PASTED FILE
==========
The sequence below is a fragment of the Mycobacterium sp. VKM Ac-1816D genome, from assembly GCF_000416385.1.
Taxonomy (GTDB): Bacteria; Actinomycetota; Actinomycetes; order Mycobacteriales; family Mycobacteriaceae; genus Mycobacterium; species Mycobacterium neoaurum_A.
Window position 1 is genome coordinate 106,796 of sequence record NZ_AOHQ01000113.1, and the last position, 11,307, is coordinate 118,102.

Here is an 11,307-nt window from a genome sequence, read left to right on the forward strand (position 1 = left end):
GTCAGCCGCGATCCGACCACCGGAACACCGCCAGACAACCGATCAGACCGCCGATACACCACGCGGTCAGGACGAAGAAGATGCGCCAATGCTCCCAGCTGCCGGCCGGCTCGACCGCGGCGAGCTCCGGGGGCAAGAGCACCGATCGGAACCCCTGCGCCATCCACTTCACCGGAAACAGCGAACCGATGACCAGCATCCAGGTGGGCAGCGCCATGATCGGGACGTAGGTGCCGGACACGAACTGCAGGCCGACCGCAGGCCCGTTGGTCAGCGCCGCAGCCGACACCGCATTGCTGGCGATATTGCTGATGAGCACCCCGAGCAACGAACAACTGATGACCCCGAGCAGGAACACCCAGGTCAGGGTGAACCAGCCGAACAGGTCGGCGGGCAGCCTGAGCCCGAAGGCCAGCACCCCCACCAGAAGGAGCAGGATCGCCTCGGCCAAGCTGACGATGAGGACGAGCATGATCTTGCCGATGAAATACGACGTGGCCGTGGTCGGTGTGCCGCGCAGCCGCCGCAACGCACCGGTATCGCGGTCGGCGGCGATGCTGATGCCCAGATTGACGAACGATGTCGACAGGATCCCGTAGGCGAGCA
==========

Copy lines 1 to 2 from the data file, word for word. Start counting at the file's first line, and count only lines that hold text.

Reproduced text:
The sequence below is a fragment of the Mycobacterium sp. VKM Ac-1816D genome, from assembly GCF_000416385.1.
Taxonomy (GTDB): Bacteria; Actinomycetota; Actinomycetes; order Mycobacteriales; family Mycobacteriaceae; genus Mycobacterium; species Mycobacterium neoaurum_A.